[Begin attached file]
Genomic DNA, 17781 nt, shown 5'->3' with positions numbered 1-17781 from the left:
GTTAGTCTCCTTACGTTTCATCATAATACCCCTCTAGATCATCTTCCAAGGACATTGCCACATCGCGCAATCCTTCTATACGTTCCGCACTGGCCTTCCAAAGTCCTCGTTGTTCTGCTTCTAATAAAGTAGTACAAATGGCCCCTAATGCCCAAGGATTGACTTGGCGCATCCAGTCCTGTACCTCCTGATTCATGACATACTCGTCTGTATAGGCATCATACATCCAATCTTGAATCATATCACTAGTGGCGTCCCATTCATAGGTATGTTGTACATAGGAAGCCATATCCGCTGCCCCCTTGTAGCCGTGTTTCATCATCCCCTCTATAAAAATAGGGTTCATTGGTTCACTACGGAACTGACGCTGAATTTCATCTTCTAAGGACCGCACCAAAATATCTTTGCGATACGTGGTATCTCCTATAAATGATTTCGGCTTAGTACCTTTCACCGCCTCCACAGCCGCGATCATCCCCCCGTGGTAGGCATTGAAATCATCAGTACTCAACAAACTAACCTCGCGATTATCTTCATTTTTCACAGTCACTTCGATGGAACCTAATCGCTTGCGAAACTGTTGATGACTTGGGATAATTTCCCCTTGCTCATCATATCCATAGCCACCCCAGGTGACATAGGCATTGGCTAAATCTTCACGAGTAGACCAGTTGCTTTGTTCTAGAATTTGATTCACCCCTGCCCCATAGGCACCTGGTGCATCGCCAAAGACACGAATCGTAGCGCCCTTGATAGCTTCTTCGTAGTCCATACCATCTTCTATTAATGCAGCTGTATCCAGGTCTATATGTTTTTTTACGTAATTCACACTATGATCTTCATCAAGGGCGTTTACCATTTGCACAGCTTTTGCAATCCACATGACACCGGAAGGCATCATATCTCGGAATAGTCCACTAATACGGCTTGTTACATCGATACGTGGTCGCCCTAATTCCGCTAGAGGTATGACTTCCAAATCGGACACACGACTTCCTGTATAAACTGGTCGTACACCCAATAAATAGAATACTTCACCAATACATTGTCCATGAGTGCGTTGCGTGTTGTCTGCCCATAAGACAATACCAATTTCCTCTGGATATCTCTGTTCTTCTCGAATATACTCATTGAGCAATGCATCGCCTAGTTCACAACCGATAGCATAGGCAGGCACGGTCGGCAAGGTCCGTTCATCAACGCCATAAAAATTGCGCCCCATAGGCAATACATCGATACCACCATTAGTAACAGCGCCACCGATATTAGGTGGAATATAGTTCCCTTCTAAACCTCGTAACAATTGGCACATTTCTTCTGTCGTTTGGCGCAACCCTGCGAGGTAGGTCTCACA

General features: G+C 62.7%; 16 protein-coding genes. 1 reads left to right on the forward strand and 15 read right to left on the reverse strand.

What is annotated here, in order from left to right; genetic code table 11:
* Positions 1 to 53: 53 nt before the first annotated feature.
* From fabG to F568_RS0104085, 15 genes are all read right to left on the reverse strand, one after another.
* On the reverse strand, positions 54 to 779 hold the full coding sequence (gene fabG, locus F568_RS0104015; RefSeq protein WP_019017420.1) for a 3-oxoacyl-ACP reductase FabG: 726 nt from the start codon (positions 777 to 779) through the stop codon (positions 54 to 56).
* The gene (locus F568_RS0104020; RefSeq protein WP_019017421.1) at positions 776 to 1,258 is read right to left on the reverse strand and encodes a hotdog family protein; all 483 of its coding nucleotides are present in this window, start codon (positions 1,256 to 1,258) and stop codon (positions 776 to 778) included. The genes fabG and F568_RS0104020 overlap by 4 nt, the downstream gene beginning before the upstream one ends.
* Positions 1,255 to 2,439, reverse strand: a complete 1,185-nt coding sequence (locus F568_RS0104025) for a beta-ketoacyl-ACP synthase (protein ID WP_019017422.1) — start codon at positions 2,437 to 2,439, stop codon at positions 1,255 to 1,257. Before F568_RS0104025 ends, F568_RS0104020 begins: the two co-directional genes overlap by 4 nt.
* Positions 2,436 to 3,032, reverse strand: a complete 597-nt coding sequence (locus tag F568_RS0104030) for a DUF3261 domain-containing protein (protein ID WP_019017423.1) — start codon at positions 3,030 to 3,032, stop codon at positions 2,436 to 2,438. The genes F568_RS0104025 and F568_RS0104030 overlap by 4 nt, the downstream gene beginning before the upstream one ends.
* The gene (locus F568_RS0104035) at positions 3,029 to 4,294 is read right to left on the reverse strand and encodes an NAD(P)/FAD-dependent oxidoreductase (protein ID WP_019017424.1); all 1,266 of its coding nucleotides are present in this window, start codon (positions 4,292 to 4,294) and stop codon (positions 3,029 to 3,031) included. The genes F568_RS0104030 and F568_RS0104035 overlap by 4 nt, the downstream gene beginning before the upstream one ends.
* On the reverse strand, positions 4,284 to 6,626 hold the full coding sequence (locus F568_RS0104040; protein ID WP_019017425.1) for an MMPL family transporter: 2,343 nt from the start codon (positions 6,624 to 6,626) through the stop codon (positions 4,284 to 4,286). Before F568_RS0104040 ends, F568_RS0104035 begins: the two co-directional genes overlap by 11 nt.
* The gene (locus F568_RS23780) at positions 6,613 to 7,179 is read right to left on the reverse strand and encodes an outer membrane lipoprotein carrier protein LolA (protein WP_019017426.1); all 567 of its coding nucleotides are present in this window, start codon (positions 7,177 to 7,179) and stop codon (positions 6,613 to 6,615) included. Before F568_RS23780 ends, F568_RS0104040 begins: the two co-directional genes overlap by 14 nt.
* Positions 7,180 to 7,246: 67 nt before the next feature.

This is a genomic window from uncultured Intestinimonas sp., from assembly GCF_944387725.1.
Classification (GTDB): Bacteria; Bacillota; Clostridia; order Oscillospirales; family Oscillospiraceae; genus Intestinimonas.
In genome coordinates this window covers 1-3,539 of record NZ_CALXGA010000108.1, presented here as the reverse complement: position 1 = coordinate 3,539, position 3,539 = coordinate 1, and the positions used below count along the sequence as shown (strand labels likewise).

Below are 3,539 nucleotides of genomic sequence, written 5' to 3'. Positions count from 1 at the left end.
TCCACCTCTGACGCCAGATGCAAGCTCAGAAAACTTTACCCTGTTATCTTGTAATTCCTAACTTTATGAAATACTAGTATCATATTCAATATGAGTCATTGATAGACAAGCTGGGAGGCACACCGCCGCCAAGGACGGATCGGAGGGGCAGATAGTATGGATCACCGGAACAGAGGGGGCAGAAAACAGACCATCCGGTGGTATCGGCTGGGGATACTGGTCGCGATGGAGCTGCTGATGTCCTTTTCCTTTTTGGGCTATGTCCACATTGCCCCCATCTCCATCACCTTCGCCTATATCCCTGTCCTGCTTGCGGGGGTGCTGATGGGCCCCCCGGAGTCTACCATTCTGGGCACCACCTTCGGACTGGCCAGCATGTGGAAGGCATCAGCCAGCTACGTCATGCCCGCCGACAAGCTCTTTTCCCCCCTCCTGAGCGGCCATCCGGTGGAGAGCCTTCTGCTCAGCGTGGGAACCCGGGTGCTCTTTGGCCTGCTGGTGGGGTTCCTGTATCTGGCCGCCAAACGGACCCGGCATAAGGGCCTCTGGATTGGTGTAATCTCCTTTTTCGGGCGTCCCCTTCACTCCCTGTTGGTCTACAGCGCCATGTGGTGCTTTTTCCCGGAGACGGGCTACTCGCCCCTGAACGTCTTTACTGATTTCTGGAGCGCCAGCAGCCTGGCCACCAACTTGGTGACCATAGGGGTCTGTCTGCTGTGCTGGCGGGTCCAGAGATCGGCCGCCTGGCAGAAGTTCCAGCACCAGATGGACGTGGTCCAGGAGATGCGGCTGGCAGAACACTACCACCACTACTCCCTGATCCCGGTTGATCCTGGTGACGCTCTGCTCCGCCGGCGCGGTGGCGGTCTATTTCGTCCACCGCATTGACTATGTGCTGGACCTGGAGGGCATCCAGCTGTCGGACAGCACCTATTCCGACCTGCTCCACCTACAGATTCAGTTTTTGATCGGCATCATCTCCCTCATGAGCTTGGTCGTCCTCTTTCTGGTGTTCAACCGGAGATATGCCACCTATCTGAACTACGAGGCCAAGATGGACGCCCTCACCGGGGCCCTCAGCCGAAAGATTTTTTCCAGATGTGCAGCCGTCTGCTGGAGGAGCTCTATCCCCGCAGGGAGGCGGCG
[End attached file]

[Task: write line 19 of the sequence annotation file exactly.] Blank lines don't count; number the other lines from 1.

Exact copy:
TCCACCTCTGACGCCAGATGCAAGCTCAGAAAACTTTACCCTGTTATCTTGTAATTCCTAACTTTATGAAATACTAGTATCATATTCAATATGAGTCATTGATAGACAAGCTGGGAGGCACACCGCCGCCAAGGACGGATCGGAGGGGCAGATAGTATGGATCACCGGAACAGAGGGGGCAGAAAACAGACCATCCGGTGGTATCGGCTGGGGATACTGGTCGCGATGGAGCTGCTGATGTCCTTTTCCTTTTTGGGCTATGTCCACATTGCCCCCATCTCCATCACCTTCGCCTATATCCCTGTCCTGCTTGCGGGGGTGCTGATGGGCCCCCCGGAGTCTACCATTCTGGGCACCACCTTCGGACTGGCCAGCATGTGGAAGGCATCAGCCAGCTACGTCATGCCCGCCGACAAGCTCTTTTCCCCCCTCCTGAGCGGCCATCCGGTGGAGAGCCTTCTGCTCAGCGTGGGAACCCGGGTGCTCTTTGGCCTGCTGGTGGGGTTCCTGTATCTGGCCGCCAAACGGACCCGGCATAAGGGCCTCTGGATTGGTGTAATCTCCTTTTTCGGGCGTCCCCTTCACTCCCTGTTGGTCTACAGCGCCATGTGGTGCTTTTTCCCGGAGACGGGCTACTCGCCCCTGAACGTCTTTACTGATTTCTGGAGCGCCAGCAGCCTGGCCACCAACTTGGTGACCATAGGGGTCTGTCTGCTGTGCTGGCGGGTCCAGAGATCGGCCGCCTGGCAGAAGTTCCAGCACCAGATGGACGTGGTCCAGGAGATGCGGCTGGCAGAACACTACCACCACTACTCCCTGATCCCGGTTGATCCTGGTGACGCTCTGCTCCGCCGGCGCGGTGGCGGTCTATTTCGTCCACCGCATTGACTATGTGCTGGACCTGGAGGGCATCCAGCTGTCGGACAGCACCTATTCCGACCTGCTCCACCTACAGATTCAGTTTTTGATCGGCATCATCTCCCTCATGAGCTTGGTCGTCCTCTTTCTGGTGTTCAACCGGAGATATGCCACCTATCTGAACTACGAGGCCAAGATGGACGCCCTCACCGGGGCCCTCAGCCGAAAGATTTTTTCCAGATGTGCAGCCGTCTGCTGGAGGAGCTCTATCCCCGCAGGGAGGCGGCG